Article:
“What happened?” the little girl was asked.
Social workers and cops thought the child might have been molested. They sat in another room looking at a closed-circuit television, watching a forensics interviewer talk to her and listening to the girl tell her story. They compared notes later to decide if the child had been molested, what they can do to help her and her family and if there was somebody that should be arrested and prosecuted.
That’s how children believed to be sexual abuse victims are brought to the Philadelphia Safety Collaborative, a facility run jointly by several agencies, including city’s Department of Human Services, the Police Department’s Special Victims Unit, the district attorney’s office and the nonprofit Philadelphia Children’s Alliance. The facility serves the whole city.
“It’s a safe, self-contained place for kids,” Michelle Kline, a PCA forensics interviewer, said of the facility that opened in August at 300 E. Hunting Park Ave.
She said children aren’t asked leading questions like, “Uncle Joe touched you, didn’t he?” Kline likened the interview to a funnel, starting with general questions that move to more specific ones.
On Friday, March 7, local officeholders were given a tour of the facility in an event co-hosted by City Councilwoman Maria Quinones Sanchez (D-7th dist.).
In a film clip of an interview that executive director Christina Kirchner played for visitors, a child, whose face was obscured, described how someone had touched her and how it bothered her. The interviewer gently asked questions so that she could get an idea of what really happened to the child as well as where and when it happened.
Finally, the child said she had not wanted to tell anyone because “I was afraid nobody would believe me.”
ADVOCATING FOR KIDS
Kirchner told visitors earlier this month that the facility has victims advocates and that the children, if they need medical care, are referred to St. Christopher’s Hospital for Children or Children’s Hospital of Philadelphia. Victims and their families are given access to mental health services. Provisions also are made for those who are deaf or who don’t speak English, Kirchner said.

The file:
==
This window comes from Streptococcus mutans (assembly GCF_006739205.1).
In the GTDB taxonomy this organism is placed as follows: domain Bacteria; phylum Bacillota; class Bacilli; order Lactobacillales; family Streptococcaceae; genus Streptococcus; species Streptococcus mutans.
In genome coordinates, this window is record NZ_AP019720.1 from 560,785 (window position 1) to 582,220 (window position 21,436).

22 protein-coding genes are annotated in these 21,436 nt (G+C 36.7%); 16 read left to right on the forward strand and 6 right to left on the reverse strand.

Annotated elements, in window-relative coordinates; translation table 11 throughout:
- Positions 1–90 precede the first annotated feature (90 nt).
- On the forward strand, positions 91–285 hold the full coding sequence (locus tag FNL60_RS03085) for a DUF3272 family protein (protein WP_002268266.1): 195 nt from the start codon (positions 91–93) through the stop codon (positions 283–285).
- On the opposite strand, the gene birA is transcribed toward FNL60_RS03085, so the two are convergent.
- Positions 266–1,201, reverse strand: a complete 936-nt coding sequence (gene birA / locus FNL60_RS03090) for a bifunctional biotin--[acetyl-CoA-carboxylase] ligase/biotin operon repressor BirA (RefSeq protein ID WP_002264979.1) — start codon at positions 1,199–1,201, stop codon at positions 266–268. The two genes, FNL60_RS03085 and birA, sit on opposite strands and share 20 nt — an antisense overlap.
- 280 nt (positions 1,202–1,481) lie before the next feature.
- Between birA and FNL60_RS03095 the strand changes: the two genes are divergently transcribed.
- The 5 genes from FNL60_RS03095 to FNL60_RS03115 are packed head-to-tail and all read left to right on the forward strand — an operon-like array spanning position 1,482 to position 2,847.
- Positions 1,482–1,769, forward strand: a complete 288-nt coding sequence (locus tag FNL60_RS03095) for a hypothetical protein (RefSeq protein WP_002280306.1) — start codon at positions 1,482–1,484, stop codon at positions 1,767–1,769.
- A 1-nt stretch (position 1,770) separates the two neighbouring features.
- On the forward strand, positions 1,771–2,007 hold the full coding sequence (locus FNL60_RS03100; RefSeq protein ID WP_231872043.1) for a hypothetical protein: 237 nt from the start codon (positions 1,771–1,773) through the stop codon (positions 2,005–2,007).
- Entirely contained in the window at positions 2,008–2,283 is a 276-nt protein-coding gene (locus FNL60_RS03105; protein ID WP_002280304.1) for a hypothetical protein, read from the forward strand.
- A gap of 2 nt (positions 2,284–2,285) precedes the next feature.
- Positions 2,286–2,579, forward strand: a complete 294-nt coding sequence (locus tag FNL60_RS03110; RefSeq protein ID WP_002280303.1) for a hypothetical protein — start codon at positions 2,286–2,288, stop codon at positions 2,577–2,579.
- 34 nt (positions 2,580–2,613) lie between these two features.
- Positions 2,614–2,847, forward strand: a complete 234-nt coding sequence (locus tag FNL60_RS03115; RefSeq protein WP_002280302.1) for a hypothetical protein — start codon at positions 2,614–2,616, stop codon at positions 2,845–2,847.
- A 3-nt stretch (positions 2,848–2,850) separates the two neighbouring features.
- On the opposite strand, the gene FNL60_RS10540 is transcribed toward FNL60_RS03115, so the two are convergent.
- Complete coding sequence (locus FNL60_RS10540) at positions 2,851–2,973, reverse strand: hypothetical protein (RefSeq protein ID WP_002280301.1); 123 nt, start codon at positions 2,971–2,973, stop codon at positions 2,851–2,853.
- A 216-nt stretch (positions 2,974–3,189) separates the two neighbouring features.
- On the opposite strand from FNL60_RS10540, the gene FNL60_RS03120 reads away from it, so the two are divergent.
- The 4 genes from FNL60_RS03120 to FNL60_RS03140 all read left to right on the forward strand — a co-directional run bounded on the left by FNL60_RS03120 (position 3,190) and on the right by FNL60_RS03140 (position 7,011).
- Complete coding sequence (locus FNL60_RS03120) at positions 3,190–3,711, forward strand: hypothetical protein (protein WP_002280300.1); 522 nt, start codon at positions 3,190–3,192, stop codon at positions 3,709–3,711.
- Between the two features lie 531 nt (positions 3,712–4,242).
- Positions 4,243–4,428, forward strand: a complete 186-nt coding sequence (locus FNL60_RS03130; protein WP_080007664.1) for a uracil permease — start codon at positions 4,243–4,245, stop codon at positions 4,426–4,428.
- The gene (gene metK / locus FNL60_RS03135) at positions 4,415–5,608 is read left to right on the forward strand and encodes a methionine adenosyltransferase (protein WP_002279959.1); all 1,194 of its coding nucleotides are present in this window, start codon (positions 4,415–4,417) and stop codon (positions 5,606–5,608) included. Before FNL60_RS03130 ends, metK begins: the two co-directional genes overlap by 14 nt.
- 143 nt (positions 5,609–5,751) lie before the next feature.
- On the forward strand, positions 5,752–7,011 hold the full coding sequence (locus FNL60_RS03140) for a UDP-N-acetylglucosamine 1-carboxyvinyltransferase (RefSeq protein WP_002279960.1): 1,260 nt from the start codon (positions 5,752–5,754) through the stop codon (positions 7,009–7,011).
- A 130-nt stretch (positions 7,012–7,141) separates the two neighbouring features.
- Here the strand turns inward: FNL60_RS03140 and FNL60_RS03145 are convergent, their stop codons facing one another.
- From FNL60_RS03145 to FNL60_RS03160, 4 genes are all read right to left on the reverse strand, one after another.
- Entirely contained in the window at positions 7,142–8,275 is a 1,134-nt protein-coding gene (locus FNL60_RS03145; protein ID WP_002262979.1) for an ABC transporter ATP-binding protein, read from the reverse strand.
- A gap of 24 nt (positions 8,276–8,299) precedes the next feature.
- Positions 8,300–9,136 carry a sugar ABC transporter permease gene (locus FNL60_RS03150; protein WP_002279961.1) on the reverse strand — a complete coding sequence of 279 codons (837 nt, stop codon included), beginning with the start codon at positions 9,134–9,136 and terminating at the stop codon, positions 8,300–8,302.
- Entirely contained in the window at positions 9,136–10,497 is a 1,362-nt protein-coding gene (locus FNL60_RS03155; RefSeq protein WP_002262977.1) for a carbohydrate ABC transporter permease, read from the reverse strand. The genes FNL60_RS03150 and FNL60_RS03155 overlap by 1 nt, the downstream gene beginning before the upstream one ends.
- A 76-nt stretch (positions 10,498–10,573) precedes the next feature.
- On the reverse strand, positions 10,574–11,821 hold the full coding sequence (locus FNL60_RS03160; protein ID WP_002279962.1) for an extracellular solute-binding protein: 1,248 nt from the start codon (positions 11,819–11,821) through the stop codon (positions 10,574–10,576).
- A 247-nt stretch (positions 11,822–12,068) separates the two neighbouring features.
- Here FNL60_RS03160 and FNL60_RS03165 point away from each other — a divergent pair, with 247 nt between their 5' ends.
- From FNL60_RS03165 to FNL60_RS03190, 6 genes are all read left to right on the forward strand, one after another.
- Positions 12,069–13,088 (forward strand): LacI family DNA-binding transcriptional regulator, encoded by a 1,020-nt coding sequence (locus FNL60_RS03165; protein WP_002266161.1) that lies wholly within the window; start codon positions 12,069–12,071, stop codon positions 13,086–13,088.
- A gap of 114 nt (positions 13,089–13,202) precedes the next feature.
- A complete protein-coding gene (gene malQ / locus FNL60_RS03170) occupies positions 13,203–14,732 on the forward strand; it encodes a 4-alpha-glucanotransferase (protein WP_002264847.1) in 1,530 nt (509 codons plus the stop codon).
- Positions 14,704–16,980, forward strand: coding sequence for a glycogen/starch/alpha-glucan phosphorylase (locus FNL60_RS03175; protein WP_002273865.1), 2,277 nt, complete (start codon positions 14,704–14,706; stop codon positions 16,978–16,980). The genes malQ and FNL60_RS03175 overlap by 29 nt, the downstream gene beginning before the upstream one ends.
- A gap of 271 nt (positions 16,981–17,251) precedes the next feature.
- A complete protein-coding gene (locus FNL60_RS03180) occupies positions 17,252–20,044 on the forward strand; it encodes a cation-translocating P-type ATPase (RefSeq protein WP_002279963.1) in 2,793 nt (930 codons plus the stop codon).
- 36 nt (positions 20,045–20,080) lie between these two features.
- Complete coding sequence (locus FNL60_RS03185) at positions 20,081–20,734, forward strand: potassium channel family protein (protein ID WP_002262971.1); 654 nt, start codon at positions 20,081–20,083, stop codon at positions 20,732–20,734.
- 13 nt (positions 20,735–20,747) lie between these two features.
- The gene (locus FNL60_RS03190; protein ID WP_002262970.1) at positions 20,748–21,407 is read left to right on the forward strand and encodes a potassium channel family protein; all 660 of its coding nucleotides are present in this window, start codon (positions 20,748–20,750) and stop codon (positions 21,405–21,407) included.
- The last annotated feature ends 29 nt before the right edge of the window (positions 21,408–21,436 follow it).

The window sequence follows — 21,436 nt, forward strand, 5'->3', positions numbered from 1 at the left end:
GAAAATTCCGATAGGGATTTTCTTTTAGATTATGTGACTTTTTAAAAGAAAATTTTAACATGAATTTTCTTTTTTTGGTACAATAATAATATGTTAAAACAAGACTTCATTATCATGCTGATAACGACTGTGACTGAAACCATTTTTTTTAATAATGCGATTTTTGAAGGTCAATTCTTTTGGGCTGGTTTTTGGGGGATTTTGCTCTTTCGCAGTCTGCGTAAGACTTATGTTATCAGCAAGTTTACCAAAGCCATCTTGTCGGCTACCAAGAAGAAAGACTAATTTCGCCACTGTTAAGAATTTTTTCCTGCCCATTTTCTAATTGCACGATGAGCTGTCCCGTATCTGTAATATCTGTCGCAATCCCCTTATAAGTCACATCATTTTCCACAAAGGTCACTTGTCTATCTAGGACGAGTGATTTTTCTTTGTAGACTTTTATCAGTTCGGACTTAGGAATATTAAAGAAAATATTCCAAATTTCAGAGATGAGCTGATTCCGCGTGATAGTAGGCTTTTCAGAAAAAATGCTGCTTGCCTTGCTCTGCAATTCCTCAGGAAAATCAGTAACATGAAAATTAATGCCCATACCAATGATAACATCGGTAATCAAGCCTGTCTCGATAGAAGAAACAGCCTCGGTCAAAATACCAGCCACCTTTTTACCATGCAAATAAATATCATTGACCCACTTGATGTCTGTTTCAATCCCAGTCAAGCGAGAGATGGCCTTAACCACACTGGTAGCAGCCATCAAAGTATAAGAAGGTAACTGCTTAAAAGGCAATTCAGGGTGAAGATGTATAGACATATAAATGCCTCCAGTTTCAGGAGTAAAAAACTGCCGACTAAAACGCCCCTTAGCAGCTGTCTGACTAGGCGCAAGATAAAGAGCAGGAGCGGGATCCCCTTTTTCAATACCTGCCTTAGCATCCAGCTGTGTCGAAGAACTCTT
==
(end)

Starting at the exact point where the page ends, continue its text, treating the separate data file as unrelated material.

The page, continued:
“We’ve worked very hard … to ensure we have a process that families shouldn’t be afraid of,” Kirchner said. “They shouldn’t be afraid to report [abuse] for fear of the system’s response.”
Families shouldn’t be ashamed to report abuse either, she said. “Shame is what keeps it in the shadows.”
Instead of forcing victims to endure multiple interviews in different settings, the facility’s set-up allows for one interview that can be witnesses by a team of collaborating agencies.
Taking care of the victims is primary.
“The long-term impact of child sexual abuse left untreated can be huge,” Kirchner said. “But it doesn’t have to be a life-defining event.”
Not all interviews of child sex abuse victims lead to prosecutions. Out of 2,000 interviews, maybe 200 go to court, said the SVU’s Sgt. Joseph McEntee.
“This is a significant achievement,” Capt. John Darby told guests during the tour. Darby, the Special Victims Unit’s commander, said, “The focus is really on the victim, on the child.”
“This is a collaborative process day to day,” Darby said. “We share information, we train together.” He said there were 1,400 forensic interviews in the last year. “And day, to day, we are trying to refine what we do.” The goal is to serving 100 percent of the child sex abuse victims.
“We are doing this for the children of Philadelphia,” said Assistant District Attorney Erin O’Brien, who is stationed at the Hunting Park Avenue facility. She pointed out an example of the facility “helping a 4-year-old within hours that abuse happened.”
Kline and PCA’s Molly Lynyak said all parties meet every morning to go over the last 24 hours of cases. “It’s really collaborative,” Kline said. During those meetings, it’s determined what kind of further investigation is needed. Investigators take it from there. Some cases might go to the District Attorney.
Sometimes, the suspicion of abuse is a misunderstanding, said forensics interview Berth Bartolin. “We look at alternative hypotheses,” Kline said.
And that exploration of what happened is accomplished in a child-friendly way with trained interviewers asking objective questions, Lynyak said.
Given a nonthreatening setting to report abuse helps children heal, Bartolin said. “Children are resilient,” she said. “There is a lot of healing.” ••